All up until I finally convinced my parents to let me buy an 18 month old Welsh filly named Lady Lee. She was scraggly brownish gray with a white stripe down her face and I promptly rechristened her Kala. From the start I had to train her to do everything. She wasn't even that crazy about coming up to me - until I repeatedly showed up with food. That was the beginning of my education about how to use common sense. I am a firm believer that horses are the perfect animal from which to learn about humans. They have both the best and worst traits of human personality: courage, loyalty, and a sense of humor as well as stubbornness, meanness and greed (just try to hide a carrot from one.) If you can get a 1200 pound animal capable of putting you in the hospital without much effort, to, not only do what you ask, but actually like you in the process, then you are also a good ways along the path towards getting along with their human counterparts.

So to the first lesson I learned from my horse:
Rule number one, Don't Panic.

When Kala saw something strange like stick that might be a snake, she didn't mess around. Like lightening streaking the wrong way, straight up off the ground came her front feet. Since in the beginning, after having spent my money on said horse and what was left on her upkeep, I had no funds for a saddle, I was often riding bareback. In this split second of vertical incline I was left clinging to her mane and sides with two choices: panic and be left hanging in mid-air when her feet returned to earth and she bolted, or figure out how to stay calm, calm her down, and show her - there, there - it's just a stick.

Happily, I learned this lesson quickly.

The notion of Don't Panic has stayed with me over the years. Two weeks ago, bad storms roared through middle Tennessee bringing tornados with them. In the middle of the afternoon with wind banging on the house and the weather people telling us to get to our "safe place" I went under the stairs with a cordless phone and a laptop.

It was a damn sight more scarey than being dumped off a horse.

But, on cue, years of horse-borne common sense kicked in and Don't Panic prevailed. While I might have been pretty scared I thought clearly enough to keep a phone conversation going with Jim Dear the whole time I was crouched under blankets with a flashlight, hitting reload on

Don't panic means carefully steer around the deer that just jumped in front of your car, or listen to what your spouse says before you start the fight, or calmly ask your child to put the spider down. Don't panic was the first of many, but possibly the best, lesson Kala taught me on a hot spring day more than 20 years ago.

Sunday, April 10, 2011

Sketchbook Sunday - dispatches from Sin City

This week the Fabulous Illustrator visited las Vegas for the first time. It was a business trip and yes, I did sleep and no, I did not incure any mob gambling debts. I'd heard it described as a "Disneyland for adults" and I'd have to agree, not only for the anything goes mentality but also for the sheer volume of manufactured reality. I walked through miles of hotel and casino with false sunrises, airbrushed clouds, and engineered rivers. The last night was the best night I had to draw and I wandered through two casinos pausing to sketch and watch. For a place that is basically not a city, there was quite a bit of restless energy. Everywhere, people had somewhere else to be; either a show to get to, dinner, a better section of slots, and most of them were on their cell phones.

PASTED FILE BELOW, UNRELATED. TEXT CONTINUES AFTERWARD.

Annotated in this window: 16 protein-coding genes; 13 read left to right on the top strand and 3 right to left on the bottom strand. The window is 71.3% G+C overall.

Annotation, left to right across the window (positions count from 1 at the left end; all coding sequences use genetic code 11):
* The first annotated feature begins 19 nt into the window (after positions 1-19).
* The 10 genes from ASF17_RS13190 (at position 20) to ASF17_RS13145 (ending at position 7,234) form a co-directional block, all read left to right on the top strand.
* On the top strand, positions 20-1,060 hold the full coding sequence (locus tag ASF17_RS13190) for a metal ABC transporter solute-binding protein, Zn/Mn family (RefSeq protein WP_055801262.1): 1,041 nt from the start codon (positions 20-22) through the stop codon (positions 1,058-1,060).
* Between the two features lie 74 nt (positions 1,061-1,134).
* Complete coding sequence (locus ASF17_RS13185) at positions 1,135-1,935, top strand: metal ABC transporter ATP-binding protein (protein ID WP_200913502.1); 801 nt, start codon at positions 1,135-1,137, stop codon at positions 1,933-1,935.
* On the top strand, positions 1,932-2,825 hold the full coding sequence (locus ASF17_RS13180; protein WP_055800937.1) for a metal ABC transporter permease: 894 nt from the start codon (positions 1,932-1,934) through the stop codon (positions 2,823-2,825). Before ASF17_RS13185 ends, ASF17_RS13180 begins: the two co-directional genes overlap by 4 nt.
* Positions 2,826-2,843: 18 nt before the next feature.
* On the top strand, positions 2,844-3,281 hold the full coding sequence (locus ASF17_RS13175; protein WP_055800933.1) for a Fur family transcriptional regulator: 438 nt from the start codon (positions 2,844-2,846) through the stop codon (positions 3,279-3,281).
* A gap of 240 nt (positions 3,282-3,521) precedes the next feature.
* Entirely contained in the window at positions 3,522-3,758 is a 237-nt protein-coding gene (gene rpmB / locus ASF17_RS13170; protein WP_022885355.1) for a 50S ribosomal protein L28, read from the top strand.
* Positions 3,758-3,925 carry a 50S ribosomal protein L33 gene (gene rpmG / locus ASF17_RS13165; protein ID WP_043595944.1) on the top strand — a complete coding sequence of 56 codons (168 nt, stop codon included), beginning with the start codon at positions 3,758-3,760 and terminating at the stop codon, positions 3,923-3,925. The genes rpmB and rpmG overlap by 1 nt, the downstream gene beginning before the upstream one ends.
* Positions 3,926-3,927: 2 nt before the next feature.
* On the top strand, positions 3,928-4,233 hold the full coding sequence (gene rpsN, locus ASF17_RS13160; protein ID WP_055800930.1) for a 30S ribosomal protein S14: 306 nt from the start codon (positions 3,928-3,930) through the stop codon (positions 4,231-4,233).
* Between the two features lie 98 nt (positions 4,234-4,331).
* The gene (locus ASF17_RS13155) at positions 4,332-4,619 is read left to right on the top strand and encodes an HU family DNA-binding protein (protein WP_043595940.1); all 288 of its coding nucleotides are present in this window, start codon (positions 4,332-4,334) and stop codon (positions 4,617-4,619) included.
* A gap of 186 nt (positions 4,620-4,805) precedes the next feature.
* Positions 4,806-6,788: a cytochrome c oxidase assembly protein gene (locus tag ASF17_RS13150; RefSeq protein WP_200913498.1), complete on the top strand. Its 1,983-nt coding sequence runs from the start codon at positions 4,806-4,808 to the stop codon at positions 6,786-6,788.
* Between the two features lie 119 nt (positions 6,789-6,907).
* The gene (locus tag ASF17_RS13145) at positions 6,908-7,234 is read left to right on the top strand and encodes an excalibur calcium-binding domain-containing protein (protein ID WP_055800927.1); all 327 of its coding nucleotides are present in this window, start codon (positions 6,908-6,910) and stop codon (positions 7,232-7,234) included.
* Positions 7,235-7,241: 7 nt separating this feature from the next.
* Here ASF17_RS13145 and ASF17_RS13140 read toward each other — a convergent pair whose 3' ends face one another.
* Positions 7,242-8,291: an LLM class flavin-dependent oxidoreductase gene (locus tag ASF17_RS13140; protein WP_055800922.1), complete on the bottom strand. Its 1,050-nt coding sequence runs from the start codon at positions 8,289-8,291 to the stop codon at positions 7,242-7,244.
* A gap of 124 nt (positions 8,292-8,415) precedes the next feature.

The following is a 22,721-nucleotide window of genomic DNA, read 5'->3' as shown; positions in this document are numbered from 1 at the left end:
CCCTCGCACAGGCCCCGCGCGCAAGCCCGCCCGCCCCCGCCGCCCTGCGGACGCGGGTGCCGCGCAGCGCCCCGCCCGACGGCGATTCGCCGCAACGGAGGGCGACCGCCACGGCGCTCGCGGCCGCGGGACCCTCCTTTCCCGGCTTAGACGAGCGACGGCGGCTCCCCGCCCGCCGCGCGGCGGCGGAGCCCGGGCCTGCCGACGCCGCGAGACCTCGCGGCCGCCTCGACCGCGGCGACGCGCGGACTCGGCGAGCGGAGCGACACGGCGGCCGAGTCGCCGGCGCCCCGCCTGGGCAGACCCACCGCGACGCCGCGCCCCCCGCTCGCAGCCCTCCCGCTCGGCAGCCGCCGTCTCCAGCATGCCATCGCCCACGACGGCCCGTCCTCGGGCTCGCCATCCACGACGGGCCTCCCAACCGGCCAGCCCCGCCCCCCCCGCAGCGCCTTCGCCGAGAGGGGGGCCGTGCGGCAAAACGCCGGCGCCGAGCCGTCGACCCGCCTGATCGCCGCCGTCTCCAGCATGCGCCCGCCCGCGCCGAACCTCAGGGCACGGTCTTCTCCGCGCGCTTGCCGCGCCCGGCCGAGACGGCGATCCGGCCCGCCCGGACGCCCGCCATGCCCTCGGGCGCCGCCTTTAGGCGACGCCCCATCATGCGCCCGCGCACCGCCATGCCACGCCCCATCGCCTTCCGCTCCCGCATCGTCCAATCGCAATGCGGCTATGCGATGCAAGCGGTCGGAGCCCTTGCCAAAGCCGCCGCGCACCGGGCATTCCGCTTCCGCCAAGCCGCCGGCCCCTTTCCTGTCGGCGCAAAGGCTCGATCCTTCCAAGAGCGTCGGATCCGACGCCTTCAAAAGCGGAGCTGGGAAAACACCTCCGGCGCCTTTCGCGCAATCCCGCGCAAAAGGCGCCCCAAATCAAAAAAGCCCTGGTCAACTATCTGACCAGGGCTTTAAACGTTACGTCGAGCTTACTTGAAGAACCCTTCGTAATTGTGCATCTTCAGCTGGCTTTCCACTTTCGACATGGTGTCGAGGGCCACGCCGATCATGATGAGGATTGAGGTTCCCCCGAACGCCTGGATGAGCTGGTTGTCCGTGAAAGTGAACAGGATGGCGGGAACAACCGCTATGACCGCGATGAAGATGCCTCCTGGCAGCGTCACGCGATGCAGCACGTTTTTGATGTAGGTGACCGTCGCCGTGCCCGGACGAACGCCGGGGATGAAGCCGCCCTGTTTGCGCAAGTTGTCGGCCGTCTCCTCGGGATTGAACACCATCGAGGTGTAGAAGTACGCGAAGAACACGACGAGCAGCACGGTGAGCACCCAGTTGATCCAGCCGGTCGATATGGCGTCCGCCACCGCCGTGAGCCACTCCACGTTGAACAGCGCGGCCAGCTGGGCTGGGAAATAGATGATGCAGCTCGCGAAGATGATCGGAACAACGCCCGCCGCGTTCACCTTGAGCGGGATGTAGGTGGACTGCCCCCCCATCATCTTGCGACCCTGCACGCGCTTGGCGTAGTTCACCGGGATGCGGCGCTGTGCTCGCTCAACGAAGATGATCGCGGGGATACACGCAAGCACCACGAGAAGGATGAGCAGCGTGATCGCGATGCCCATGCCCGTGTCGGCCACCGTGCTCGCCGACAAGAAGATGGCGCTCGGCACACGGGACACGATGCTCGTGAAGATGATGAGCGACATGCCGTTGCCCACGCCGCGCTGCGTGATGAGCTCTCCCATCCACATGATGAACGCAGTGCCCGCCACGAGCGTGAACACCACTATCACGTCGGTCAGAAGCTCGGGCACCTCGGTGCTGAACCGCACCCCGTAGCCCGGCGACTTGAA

I was trying to capture the true ostentatiousness of the place with sketch of a child and her father in a hallway of boutiques.

While the adults had other places to be, the few children I saw were dwarfed by the size of the architecture and didn't seem to understand why they couldn't stop and look at everything. This little girl is actually a composite of all the kids I watched trying to climb in one of the fountains in Caesar's Palace. The giant stone figures, pouring a waterfall over her head, cast disapproving looks at the children below but this didn't stop every parent I saw from pausing by the fountain to take a picture and then holler when the subject attempted to climb the sides.

I drew this poster sketch on the plane ride home. Maybe I'll do it in the same style as the 1930's WPA posters I mentioned in this post.

Finally back home over the weekend, I got to relax again and do a little planting. Also on the plane ride, I'd read an article about the continuing demise of the printed word in favor of iPads and whatnot. I couldn't help but think that if I were teaching the Sprout and Fry how to do a garden, I'd much rather drag a $15.99 book out into the dirt than a $500 iPad.

Sunday, April 3, 2011

Sketchbook Sunday - Granbery bound

Well that was a fast 5 years.

This week I have only one sketch to share and it's to commemorate an important occasion: we registered the Small Fry for kindergarten. He'll be attending a school of 600 kids, with eight kindergarten classes. This seems just enormous to me though I've been told it's not. All in all he took registration and the tour in stride. When asked about his favorite part of the school he says "the stage", meaning where the parents can some eat lunch with the students in the cafeteria. I think this is mostly because during this part of the tour he was jumping off the stage with another kid while I hissed furtively in front of the PTA president-mom.

When I sketched this, at first I planned to make the school quite large, looming over the Fry. Then I realized that is not a very positive portrayal of Fry's next step. So I changed to this, a bravado packed boy, backpack slung at the side, facing confidently into his future.